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Method for evaluating silicon wafers using radio-wave reflection patterns

IP.com Disclosure Number: IPCOM000021717D
Publication Date: 2004-Feb-04
Document File: 3 page(s) / 47K

Publishing Venue

The IP.com Prior Art Database

Abstract

Disclosed is a method for evaluating silicon wafers using radio-wave reflection patterns. Benefits include improved functionality, improved performance, and improved throughput.

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Method for evaluating silicon wafers using radio-wave reflection patterns

Disclosed is a method for evaluating silicon wafers using radio-wave reflection patterns. Benefits include improved functionality, improved performance, and improved throughput.

Background

         Radio detecting and ranging, more commonly called radar, has a wide variety of uses from weather to aircraft location and tracking. A wave generator sends a burst of electromagnetic energy at a target. The time to return and the signal return location convey a great deal of information. As the frequency of wave gets smaller, the resolution of the data increases. When 3-meter waves are broadcast, small objects are difficult to pick out. When 1-micron waves are broadcast, the fan blades can be counted on jet engines from 120 miles away. For airborne uses, the only useful data is from the waves that bounce directly back towards the receiver. Any energy that is scattered away from the receiver is lost.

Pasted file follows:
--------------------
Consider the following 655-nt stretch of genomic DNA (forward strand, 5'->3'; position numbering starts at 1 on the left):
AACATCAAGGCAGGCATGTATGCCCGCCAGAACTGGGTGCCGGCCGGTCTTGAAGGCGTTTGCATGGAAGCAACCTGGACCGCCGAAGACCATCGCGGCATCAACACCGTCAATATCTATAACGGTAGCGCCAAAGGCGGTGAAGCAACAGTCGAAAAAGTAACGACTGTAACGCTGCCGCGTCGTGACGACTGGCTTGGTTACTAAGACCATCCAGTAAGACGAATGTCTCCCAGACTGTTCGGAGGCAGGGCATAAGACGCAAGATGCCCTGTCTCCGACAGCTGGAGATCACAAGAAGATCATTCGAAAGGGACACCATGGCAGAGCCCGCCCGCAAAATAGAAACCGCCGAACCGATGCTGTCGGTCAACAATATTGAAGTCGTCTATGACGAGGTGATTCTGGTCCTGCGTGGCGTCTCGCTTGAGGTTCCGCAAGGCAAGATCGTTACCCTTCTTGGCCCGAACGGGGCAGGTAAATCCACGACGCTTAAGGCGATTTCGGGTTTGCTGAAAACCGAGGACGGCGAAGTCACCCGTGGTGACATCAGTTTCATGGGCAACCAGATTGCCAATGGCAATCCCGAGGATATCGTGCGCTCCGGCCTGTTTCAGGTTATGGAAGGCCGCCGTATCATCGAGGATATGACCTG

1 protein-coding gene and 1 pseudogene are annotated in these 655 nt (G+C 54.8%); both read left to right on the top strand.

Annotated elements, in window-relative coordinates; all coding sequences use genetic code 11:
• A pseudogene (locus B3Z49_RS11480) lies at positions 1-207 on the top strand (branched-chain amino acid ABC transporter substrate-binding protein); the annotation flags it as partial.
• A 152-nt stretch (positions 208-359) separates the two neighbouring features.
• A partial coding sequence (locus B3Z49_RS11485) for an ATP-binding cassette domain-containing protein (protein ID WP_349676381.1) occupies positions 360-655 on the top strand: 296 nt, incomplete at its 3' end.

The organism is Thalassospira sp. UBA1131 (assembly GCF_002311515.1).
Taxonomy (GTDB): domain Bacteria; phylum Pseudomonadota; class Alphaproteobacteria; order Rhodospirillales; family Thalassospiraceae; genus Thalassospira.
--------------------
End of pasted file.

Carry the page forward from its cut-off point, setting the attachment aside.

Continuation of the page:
Manual visual wafer inspection methods are error prone and labor intensive. Automatic visual inspection methods can miss errors that might be caught if the wafer was looked at using a nonoptical wavelength.

General description

         The disclosed method is evaluating silicon wafers using radio wave reflection patterns. In a controlled environment, such as in a fabrication plant, scattered energy can be gathered, and additional valuable data can be obtained. By subjecting a finished wafer to radar in an enclosure, the disclosed method can gather data about the wafer beyond what visual inspection can gather.

         A finished wafer is a collection of semiconductor, metal, and air bridges that make a topology unique to the design of the wafer. By using a radio frequency that is appropriate to the size of the details of the wafer, a 3-D image can be recreated.

Advantages

         The disclosed method provides advantages, including:

•         Improved functionality due to creating a 3-D image of a wafer

•         Improved performance due to increasing the data available for wafer quality analysis

•         Improved throughput due to inspecting the whole wafer rather than sections

Detailed description

         The disclosed method includes placing a wafer into a receiver grid that encompasses the wafer and all possible reflection vectors. A signal is...